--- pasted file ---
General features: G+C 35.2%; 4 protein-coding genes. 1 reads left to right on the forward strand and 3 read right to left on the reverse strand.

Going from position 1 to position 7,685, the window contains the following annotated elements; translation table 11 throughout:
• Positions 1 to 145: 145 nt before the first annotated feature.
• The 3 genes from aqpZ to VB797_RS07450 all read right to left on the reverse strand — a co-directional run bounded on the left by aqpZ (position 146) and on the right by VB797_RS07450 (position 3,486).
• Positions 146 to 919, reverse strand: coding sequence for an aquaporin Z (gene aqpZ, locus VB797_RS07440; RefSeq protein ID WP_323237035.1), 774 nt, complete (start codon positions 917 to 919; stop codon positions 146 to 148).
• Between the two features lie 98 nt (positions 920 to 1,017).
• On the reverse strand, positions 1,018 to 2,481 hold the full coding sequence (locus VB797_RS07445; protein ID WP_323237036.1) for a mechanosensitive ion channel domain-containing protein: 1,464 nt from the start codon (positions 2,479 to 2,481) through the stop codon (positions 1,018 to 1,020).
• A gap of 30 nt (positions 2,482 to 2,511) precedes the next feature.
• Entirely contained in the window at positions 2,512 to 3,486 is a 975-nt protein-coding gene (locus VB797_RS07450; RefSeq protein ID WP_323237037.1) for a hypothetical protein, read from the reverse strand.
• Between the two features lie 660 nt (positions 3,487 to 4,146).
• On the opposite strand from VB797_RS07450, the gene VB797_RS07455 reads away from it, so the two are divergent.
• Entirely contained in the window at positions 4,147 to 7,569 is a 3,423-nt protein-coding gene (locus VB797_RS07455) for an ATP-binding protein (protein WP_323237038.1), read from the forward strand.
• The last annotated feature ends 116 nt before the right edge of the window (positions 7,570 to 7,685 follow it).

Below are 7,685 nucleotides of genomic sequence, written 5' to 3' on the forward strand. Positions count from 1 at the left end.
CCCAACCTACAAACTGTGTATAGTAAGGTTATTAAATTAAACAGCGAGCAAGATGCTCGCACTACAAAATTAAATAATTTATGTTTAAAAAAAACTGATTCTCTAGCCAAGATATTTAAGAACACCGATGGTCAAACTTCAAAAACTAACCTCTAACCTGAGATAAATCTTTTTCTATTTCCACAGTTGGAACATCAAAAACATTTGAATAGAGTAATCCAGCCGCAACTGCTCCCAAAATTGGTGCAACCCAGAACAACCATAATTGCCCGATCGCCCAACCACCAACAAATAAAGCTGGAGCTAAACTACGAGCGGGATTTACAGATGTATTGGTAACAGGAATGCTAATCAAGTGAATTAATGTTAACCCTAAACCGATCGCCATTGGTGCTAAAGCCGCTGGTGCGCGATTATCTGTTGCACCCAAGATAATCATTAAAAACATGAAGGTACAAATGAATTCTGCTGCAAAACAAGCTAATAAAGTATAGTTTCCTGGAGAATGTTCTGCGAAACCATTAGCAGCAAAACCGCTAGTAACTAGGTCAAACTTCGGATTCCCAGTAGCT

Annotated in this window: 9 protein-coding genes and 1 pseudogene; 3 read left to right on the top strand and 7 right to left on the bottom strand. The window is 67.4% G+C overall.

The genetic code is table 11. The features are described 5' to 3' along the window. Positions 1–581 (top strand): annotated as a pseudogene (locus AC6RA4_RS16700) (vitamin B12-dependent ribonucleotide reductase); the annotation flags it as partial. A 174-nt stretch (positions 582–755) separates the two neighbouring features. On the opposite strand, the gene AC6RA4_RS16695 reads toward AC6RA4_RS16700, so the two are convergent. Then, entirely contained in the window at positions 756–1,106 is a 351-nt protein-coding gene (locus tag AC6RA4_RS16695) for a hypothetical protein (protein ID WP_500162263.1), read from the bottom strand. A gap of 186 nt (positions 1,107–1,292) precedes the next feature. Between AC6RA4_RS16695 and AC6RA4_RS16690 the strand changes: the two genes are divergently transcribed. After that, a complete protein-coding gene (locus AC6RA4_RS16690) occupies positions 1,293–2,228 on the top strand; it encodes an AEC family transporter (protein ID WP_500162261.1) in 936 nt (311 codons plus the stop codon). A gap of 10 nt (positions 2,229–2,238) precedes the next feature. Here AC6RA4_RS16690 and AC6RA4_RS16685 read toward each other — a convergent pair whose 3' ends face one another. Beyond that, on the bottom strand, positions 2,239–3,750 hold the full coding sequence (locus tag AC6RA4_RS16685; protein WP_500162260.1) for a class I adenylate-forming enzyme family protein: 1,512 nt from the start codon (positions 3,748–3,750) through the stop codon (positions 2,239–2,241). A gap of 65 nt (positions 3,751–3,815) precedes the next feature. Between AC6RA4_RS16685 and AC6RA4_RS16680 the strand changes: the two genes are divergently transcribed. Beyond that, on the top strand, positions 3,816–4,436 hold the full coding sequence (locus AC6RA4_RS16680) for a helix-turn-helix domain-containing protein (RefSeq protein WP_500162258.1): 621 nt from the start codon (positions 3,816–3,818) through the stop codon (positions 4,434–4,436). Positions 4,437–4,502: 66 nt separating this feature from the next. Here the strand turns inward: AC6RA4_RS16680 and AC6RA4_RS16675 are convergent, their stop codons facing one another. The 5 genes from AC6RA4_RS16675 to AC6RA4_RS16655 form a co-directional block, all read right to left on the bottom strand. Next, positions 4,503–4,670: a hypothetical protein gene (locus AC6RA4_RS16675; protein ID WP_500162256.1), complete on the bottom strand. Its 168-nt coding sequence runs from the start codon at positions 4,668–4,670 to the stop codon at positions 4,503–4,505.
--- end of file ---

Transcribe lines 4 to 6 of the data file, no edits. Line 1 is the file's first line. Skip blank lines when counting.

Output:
• The 3 genes from aqpZ to VB797_RS07450 all read right to left on the reverse strand — a co-directional run bounded on the left by aqpZ (position 146) and on the right by VB797_RS07450 (position 3,486).
• Positions 146 to 919, reverse strand: coding sequence for an aquaporin Z (gene aqpZ, locus VB797_RS07440; RefSeq protein ID WP_323237035.1), 774 nt, complete (start codon positions 917 to 919; stop codon positions 146 to 148).
• Between the two features lie 98 nt (positions 920 to 1,017).